|Posted by Chidi Oguamanam on September 24, 2014 at 10:05 AM|
In the past few weeks, Nigeria’s litany of scandals require a loud and unceasing responsorial ora pro nobis. First, many people of good conscience are still wondering who among President Goodluck Jonathan’s courtiers decided that #BringBackJonathan2015 should be the reward for the failure of his government to #BringBackOurGirls. Second, the controversial Australian “negotiator”, Mr. Stephen Davies, dropped a bombshell in his Boko Haram “revelations”. While many were still wondering what to make of his exposés and how seriously they should be taken, respected lawyer, Femi Falana, and Nobel Laureate, Wole Soyinka, in separate and insightful interventions cast the Australian in a serious light.
Soyinka queried the President’s brazen high profile appearance with one of the alleged Boko Haram associates on the President’s recent trip to Chad. The Presidency acknowledged that the individual in question was under investigation. But in an embarrassing affirmation of the impunity that is fast becoming the legacy of the administration, no one in the Presidency saw nothing unethical with the President’s public appearance with a political associate under investigation.
Third is the $9.3m botched illegal arms deal in South Africa in which the President’s associates have been indirectly connected and regarding which the Federal Government has since owned up. But the government’s response and management of the enfolding scandal appear to be more embarrassing than the incident itself. In one breath, the Federal Government argues that there is nothing illegal with the incident. In another, it blames the United States for tipping off South Africa and for frustrating its desire to buy arms through legitimate channels. Yet, in some quarters, South Africa is also blamed for stoking the media backlash the arms incident has caused. Fourth is the recent embarrassing collapse of the guest house complex of the Synagogue Church of All Nations in Lagos with significant South African fatalities. That situation now pressures already frayed diplomatic nerves.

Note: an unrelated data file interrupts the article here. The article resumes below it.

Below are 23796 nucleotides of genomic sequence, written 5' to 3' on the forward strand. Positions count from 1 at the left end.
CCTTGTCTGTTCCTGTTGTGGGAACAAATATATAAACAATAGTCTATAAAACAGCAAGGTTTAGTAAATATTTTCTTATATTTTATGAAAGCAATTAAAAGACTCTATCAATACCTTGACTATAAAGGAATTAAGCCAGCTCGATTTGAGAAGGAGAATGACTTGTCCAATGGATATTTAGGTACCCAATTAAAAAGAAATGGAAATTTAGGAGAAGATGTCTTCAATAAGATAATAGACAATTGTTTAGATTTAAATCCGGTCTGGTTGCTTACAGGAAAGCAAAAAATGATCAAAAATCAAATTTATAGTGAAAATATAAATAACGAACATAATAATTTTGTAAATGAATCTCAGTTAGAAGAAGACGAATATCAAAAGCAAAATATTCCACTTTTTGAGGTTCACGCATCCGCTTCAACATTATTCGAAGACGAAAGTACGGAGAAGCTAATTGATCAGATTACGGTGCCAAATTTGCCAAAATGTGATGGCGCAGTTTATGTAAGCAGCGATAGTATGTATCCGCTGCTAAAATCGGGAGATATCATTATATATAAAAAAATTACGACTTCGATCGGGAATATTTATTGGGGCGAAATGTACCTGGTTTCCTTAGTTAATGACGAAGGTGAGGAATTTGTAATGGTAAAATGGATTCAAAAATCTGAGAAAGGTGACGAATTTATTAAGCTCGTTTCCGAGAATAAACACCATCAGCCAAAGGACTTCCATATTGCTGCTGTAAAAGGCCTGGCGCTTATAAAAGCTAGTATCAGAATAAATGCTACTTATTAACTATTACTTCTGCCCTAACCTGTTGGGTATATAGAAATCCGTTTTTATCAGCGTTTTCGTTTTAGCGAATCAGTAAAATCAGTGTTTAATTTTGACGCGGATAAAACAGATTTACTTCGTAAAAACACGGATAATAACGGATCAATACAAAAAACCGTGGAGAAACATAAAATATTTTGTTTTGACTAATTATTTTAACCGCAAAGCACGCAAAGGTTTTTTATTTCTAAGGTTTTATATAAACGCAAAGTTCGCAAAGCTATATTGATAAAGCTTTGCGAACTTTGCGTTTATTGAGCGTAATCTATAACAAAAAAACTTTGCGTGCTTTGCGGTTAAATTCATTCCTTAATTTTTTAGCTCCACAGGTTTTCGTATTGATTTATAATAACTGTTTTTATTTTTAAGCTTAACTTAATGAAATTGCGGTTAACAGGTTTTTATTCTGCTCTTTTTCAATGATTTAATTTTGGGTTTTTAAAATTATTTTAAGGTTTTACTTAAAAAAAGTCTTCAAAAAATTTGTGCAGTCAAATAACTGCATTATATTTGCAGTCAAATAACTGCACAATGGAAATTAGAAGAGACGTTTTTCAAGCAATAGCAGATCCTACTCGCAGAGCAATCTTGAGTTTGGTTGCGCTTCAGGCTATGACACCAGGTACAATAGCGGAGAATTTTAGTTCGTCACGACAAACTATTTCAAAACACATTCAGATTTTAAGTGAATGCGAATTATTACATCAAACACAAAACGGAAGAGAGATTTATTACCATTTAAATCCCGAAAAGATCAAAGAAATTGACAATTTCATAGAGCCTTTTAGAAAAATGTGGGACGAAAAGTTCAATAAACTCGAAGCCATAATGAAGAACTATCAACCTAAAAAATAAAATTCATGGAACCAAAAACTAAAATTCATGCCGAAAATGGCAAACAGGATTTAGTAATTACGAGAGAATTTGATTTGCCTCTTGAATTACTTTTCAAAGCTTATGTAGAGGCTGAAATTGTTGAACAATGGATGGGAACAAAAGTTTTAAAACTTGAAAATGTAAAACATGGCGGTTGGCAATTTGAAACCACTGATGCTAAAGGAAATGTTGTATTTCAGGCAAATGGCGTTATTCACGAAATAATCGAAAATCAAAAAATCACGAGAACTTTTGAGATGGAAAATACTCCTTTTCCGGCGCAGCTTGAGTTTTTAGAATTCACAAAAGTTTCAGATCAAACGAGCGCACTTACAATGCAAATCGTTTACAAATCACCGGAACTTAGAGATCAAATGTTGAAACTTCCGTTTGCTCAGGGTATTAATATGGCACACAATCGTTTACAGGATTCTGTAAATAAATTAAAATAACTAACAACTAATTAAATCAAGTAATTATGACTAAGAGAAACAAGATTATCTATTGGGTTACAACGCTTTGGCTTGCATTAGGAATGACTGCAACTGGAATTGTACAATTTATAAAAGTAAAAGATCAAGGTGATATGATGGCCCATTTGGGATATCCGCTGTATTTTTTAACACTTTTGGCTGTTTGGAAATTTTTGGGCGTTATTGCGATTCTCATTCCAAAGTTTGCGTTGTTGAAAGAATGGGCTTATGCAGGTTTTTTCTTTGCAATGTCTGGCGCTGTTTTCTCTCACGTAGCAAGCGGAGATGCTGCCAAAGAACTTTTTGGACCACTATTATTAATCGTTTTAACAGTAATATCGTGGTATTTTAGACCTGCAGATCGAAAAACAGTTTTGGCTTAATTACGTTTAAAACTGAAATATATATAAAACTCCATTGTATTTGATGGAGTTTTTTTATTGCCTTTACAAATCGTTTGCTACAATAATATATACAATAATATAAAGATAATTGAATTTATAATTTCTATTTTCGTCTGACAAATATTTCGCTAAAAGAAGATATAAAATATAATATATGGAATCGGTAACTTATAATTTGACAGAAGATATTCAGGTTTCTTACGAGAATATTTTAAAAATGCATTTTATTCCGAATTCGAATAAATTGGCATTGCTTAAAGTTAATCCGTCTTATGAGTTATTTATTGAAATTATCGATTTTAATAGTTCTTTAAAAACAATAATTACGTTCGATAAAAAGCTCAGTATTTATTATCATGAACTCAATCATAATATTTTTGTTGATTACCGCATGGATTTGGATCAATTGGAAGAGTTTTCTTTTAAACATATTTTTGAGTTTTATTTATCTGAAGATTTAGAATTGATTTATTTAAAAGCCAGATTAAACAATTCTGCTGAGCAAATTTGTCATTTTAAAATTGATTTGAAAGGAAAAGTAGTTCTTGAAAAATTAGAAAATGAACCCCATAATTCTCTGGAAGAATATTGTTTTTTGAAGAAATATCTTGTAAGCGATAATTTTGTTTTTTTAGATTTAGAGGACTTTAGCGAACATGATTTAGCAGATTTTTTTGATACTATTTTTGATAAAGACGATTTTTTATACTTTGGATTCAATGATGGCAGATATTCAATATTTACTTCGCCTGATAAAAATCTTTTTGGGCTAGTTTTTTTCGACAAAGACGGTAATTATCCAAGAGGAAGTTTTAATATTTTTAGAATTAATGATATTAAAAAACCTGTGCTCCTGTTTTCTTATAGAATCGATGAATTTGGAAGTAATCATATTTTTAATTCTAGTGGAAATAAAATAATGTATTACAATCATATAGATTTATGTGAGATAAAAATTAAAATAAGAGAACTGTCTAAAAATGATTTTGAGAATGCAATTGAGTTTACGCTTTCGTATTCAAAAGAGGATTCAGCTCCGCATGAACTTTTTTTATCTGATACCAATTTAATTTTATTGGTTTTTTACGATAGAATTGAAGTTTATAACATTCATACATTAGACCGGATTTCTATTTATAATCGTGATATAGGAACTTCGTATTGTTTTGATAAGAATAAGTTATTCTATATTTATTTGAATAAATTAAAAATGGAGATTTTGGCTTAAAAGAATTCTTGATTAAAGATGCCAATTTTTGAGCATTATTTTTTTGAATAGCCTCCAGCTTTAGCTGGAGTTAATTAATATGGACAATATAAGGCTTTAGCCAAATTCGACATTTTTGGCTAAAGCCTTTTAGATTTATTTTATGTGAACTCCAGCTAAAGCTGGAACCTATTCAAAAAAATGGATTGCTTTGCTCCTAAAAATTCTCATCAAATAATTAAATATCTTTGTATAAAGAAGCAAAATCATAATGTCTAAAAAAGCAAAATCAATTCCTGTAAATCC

In saner places, all of these would propel the government in a crisis management mode. But here, what we have witnessed is an all-time high in the political tempo of the ruling party. Despite the Ebola crisis for which experts counselled against large-scale public gatherings, the President’s Peoples Democratic Party has continued to stage mega rallies in various disguises across the country. The highpoint of it is the recent adoption of the President by organs of his party as its sole candidate for the forthcoming presidential election. By so doing, the powerful governors’ caucus of the PDP conclusively foreclosed the need for presidential primaries in the ruling party. All the hitherto pretend presidential candidates in the PDP have now capitulated. But the President after being “humbled” by the adoption, has “yet to declare interest” in a second term mandate. Oh yes.
The significance of the decision by the PDP is important for the evolution of our political culture. Before now, many in the PDP, especially the erstwhile “rebel governors”, had continued to pretend that they could stop a sitting President from seeking a constitutionally sanctioned mandate renewal. Theoretically, it is necessary for a President not to take his privilege to carry his party’s electoral banner for granted. Practically, however, it is mostly in the interest of the ruling party to support the incumbent for a general election unless there is a compelling reason not to. More often than not, where a presidential incumbent is exposed to intra-party challenge, it leads to acrimony, bad blood and factionalism.